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Clinical Review Science, medicine, and the future

Tolerance and autoimmunity

BMJ 2000; 321 doi: https://doi.org/10.1136/bmj.321.7253.93 (Published 08 July 2000) Cite this as: BMJ 2000;321:93

Another example of molecular mimicry

To the Editor - In addition to the autoimmune disease models
discussed in the excellent review by Ian Mackay (1) we would like to
mention another example of molecular mimicry which is triggered by a
hepatotropic virus (hepatitis C virus, HCV) and linked to autoimmunity in
the liver (autoimmune hepatitis (AIH) type 2).
AIH type 2 is defined by the presence of type I anti liver kidney
microsomal autoantibodies recognizing cytochrome P450 (CYP) 2D6 (2).
Hepatitis C virus (HCV) infection is more frequent among patients with AIH
type 2 compared to the normal population at least in some studies and HCV
infection has been documented to precede AIH type 2 in some cases (3).
We have recently shown that peripheral blood derived cytotoxic T cells
from HLA-A2 positive patients with chronic hepatitis C specific for HCV
core (aa 178-187: LLALLSCLTV) can recognize and kill target cells
presenting peptides derived from CYP2A6 and 2A7 (aa 8-17: LVALLVCLTV and
LVALLACLTV, respectively) or transfected to produce CYP2A6. We could also
show that the HCV-derived stimulus is required to brake tolerance i.e.
selfpeptides
themselves were not able to activate CYP-specific autoreactive T cells
(4).
The coexpression and colocalization of virus and autoantigen in the liver
underscore the possible role of molecular mimicry in the induction of HCV-
associated AIH type 2.
Molecular mimicry is a mechanism leading to postinfectious autoimmunity
(the virus triggers an antiviral response which turns against self
antigens) but may also lead to viral escape (the virus looks like self and
is thus not recognized) (5). The degree of tolerance to self (ignorance of
self antigens versus deletion of self-reactive T cells) determines which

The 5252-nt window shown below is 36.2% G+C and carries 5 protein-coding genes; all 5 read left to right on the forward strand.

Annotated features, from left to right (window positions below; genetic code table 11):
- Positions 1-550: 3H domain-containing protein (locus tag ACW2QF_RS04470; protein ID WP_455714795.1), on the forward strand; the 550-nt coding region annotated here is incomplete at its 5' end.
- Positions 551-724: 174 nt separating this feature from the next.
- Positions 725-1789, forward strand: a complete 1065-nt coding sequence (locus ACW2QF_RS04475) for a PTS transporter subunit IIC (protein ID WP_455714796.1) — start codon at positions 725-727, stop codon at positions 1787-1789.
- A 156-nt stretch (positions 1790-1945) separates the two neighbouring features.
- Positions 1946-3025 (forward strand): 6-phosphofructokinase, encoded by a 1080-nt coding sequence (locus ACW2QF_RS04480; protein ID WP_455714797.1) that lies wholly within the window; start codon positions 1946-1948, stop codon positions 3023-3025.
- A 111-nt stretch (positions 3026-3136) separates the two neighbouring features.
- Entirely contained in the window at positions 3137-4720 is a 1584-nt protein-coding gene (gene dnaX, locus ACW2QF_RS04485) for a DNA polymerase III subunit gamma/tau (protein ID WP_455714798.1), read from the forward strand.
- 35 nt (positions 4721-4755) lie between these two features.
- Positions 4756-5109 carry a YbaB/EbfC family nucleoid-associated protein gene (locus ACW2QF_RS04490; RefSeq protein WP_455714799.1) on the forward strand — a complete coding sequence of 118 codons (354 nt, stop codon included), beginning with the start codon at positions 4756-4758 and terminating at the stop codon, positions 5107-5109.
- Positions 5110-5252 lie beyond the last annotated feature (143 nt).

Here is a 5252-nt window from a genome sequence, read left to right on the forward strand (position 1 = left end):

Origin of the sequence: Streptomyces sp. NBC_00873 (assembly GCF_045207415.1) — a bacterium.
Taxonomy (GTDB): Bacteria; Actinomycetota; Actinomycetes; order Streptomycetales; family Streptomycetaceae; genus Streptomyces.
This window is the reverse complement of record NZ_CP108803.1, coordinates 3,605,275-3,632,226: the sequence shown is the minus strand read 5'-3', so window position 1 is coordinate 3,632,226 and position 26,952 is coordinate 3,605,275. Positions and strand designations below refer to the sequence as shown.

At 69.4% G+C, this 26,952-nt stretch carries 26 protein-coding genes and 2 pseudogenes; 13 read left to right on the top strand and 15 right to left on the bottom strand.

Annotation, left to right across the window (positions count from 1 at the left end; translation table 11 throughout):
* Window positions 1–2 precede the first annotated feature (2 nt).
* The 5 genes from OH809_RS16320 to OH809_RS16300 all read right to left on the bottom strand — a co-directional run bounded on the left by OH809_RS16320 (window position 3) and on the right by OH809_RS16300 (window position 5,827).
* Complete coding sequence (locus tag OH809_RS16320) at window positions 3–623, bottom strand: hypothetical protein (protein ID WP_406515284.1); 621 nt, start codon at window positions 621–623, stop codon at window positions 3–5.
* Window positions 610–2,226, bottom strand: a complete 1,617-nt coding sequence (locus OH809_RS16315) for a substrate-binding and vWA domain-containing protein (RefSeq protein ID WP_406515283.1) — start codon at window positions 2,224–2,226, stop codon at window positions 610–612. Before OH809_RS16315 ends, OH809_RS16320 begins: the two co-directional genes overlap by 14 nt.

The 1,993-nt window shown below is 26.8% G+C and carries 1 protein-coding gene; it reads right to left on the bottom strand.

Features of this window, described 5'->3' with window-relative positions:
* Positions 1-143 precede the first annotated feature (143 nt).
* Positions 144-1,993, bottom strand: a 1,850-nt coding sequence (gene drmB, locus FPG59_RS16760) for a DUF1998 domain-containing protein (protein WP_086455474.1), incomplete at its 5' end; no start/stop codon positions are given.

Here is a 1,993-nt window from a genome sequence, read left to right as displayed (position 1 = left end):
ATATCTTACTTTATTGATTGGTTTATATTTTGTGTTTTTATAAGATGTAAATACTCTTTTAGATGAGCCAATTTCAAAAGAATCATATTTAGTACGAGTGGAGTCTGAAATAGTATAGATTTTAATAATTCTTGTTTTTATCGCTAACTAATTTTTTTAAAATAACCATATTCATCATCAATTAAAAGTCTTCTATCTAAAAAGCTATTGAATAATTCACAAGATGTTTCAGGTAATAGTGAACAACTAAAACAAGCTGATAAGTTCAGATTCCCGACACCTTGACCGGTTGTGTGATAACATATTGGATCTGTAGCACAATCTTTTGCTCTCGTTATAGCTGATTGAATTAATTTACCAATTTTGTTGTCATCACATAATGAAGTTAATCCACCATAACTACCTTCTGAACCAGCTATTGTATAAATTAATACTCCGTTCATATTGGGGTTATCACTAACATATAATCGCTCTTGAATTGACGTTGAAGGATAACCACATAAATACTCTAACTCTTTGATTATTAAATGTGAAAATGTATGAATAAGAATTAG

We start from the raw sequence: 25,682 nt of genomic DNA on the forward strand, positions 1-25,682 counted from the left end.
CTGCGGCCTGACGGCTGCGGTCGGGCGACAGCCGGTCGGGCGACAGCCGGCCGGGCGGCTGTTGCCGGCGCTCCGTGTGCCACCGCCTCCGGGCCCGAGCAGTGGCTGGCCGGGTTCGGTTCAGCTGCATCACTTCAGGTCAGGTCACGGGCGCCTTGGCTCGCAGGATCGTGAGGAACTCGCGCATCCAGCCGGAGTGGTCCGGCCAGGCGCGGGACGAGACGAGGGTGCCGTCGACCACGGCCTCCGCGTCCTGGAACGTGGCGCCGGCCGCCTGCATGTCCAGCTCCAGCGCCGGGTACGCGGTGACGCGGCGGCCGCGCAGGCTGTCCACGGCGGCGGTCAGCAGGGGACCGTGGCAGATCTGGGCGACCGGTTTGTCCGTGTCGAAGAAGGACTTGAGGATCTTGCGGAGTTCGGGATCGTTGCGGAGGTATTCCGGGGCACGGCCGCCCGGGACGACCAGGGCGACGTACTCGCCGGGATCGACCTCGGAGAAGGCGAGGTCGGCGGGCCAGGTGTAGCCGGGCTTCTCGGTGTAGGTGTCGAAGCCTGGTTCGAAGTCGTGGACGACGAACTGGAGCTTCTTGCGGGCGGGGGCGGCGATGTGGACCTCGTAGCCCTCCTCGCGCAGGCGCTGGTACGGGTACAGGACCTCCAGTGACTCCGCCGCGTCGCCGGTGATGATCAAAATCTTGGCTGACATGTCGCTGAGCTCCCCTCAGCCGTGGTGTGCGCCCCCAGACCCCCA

of the two outcomes prevails.
We do believe that some cases of AIH type 2 may be due to molecular
mimicry between HCV and self proteins in the liver. Further prospective
studies of the cellular and humoral immune response in patients with HCV-
associated
AIH will be required to test this hypothesis.

Andreas R. Kammer, PhD
Dept. of Clinical Research
University Hospital
3010 Bern, Switzerland

Andreas Cerny, MD
Dept. of Medicine
Ospedale Civico
6900 Lugano, Switzerland

References:

1. Mackay IR. Science, medicine, and the future: Tolerance and
autoimmunity. B M J 2000;321:93-96.

2. Manns MP, Johnson EF, Griffin KJ, Tan EM, Sullivan KF.
Major antigen of liver kidney microsomal autoantibodies in idiopathic
autoimmune hepatitis is cytochrome P450db1. J Clin Invest 1989;83:1066-72.

3. Vento S, Cainelli F, Renzini C, Ercole C. Autoimmune
hepatitis type 2 induced by HCV and persisting after viral clearence.
Lancet 1997;350:1298-9.

4. Kammer AR, van der Burg SH, Grabscheid B, et al. Molecular mimicry
of human cytochrome P450 by hepatitis C virus at the level of cytotoxic T
cell recognition. J Exp Med 1999;190:169-76.

5. Cerny A, Chisari FV. Pathogenesis of chronic hepatitis C:
Immunological features of hepatic injury and viral persistence. Hepatology
1999;30:595-601.

Competing interests: No competing interests

20 July 2000
Andreas Cerny